After dinner, I drove home with the window down. I thought about eight years ago, the way we count our time. I was at the back of Bocci by a window, an ex on my right and her father across from us. He was buying. I never knew how to talk to him. I didn’t like taking favors. I ordered chicken and it was bitter. My arm was on fire – back then, I had a nine-to-five doing data entry and it had gotten me over with carpal tunnel. By the bathrooms, my ex asked me to try harder. I told her that pissed me off. Years passed, now I understand what she was saying.

Tonight smelled like hot dogs, chicory, and parked cars.

Currently Reading: Queen, Suzanne Crain Miller

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Thinking about spaghetti that boils eternally but is never done is a sad, sad thing.

Haruki Murakami, The Year of Spaghetti

Coffee Log, Year 2, Day 153

Hi.

Coffee: Pike Place, Apartment Lounge Blend

I had a friend who launched rockets. He does other things now, but he used to put satellites in orbit, or point ships at the space station. I thought that was cool. It seemed like something to be a bridge-maker toward the final frontier.

But space isn’t how we all imagine it, really.

I’ve been seeing lots of news about the 50th anniversary of the moon landing. Interviews with astronauts, articles about the rigorous (and delicate) science, even some conspiracy theories. Not since Trump’s ill-advised ‘Space Force’ have the outer bounds beyond our tiny planet seen so much coverage. I haven’t read many of the articles, only stolen glances at the pictures, but it feels hopeful to think about people who broke the boundaries of human experience, and those who are doing so right now again and again.

And it’s romantic, but it shouldn’t be, because space isn’t what we want it to be.

We come to the notion of outer space seeking the best parts of ourselves. Technological marvels, the vast and glittering worlds of 70’s sci-fi. A limitless place to paint ourselves over and over, the hope of human renewal on a galactic scale.

When we look up, though, into the blackest night skies, and when we step out into the stars, there’s more emptiness than anything. There’s a crisp, barren beauty to Mars and an awful violence to Venus. But they never know each other, never touching, never holding hands, separated by blank space, whispering nothing. The scary thing is that this is a better reflection of us – multiple minds divided by the unbreachable expanse; galaxies you’ll never see.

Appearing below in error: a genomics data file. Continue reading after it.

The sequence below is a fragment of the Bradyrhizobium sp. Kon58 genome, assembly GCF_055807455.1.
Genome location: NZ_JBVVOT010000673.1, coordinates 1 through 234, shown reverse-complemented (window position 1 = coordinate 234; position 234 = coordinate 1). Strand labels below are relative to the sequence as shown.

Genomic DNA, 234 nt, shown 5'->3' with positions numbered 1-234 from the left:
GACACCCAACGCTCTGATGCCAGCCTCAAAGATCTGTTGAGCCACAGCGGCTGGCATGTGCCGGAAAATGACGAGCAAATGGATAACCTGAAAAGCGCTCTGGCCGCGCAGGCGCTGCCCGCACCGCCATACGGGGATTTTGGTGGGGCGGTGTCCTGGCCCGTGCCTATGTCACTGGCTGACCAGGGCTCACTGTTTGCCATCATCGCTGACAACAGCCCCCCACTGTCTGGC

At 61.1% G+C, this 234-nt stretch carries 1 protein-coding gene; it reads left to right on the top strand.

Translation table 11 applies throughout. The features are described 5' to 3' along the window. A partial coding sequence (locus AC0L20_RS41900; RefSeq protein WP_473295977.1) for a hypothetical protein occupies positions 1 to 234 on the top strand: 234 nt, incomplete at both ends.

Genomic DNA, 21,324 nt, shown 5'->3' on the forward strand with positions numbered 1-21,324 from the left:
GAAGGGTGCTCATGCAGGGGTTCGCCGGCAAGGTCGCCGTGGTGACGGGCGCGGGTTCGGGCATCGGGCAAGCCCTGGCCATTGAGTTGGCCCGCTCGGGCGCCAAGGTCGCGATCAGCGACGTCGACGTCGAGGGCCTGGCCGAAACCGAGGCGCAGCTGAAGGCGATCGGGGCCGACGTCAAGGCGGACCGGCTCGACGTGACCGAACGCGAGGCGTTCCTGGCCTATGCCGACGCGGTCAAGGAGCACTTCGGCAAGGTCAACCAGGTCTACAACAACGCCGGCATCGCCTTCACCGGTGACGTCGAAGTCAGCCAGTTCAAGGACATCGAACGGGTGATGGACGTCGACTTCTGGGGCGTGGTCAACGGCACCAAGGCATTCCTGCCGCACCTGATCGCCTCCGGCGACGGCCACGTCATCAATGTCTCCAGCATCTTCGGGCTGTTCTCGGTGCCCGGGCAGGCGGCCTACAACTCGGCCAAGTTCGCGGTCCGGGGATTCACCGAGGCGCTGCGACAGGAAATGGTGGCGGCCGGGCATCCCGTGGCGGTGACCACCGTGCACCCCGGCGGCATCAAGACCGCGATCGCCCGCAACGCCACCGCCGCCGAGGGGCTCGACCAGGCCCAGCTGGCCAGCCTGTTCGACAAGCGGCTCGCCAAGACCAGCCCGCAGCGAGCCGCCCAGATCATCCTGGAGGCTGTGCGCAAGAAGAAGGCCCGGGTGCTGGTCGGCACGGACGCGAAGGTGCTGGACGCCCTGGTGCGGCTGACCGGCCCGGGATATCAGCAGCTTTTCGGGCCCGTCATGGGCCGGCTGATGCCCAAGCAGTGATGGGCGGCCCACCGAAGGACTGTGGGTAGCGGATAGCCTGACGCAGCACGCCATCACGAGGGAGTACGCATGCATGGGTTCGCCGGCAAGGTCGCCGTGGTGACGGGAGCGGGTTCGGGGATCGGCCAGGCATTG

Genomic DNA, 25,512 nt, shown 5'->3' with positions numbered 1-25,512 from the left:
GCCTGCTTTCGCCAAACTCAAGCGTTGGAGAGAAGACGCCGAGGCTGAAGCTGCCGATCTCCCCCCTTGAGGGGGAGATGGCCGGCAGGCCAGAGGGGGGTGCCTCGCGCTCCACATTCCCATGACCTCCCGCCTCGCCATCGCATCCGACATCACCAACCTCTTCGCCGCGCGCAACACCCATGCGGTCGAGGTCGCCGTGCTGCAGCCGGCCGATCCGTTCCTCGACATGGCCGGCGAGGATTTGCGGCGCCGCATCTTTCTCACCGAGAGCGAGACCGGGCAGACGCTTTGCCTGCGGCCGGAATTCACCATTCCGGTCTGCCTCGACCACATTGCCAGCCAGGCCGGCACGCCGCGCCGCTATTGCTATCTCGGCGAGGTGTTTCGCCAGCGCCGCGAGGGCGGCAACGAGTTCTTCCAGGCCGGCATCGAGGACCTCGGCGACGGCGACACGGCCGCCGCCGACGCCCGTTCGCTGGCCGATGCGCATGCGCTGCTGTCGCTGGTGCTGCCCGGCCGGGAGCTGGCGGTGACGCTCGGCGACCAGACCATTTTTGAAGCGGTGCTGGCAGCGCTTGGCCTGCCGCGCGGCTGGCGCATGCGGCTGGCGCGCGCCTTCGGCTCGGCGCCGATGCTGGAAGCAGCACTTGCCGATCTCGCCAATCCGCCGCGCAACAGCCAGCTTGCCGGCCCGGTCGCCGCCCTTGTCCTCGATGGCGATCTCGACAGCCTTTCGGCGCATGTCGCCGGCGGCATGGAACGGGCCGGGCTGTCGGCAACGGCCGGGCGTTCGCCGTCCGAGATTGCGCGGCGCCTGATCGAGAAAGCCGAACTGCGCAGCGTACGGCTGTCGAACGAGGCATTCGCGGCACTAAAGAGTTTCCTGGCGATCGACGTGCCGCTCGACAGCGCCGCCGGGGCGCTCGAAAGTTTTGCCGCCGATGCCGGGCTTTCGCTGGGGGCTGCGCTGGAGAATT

I think it’s beautiful we made it to the moon. I think we should keep trying to go farther. But I think the lessons aren’t all bright ones, and the human heart is as much the empty parts and barren planets as it is a flickering sun.

Currently Reading: Queen, Suzanne Crain Miller

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Not just beautiful, though–the stars are like the trees in the forest, alive and breathing. And they’re watching me.

Haruki Murakami, Kafka on the Shore

Coffee Log, Year 2, Day 141

Hi.

Coffee: Pike Place, Apartment Lounge Blend

I sat all day in a stupor like a brown cat curled up, or a cooked shrimp, head and legs missing, a pink glaze, dreamy.

I know why I’m tired:

Last night, L was over, and he’d been having a rough week at work so we stayed out until midnight, eyes pried off the covers, pretending to be real people doing real things, but other people than the ones we usually are. By the time he’d gone and I’d gotten my head fitted to the pillow, it was closing on 1 am. I’m almost 30 – my body doesn’t do well with late nights anymore.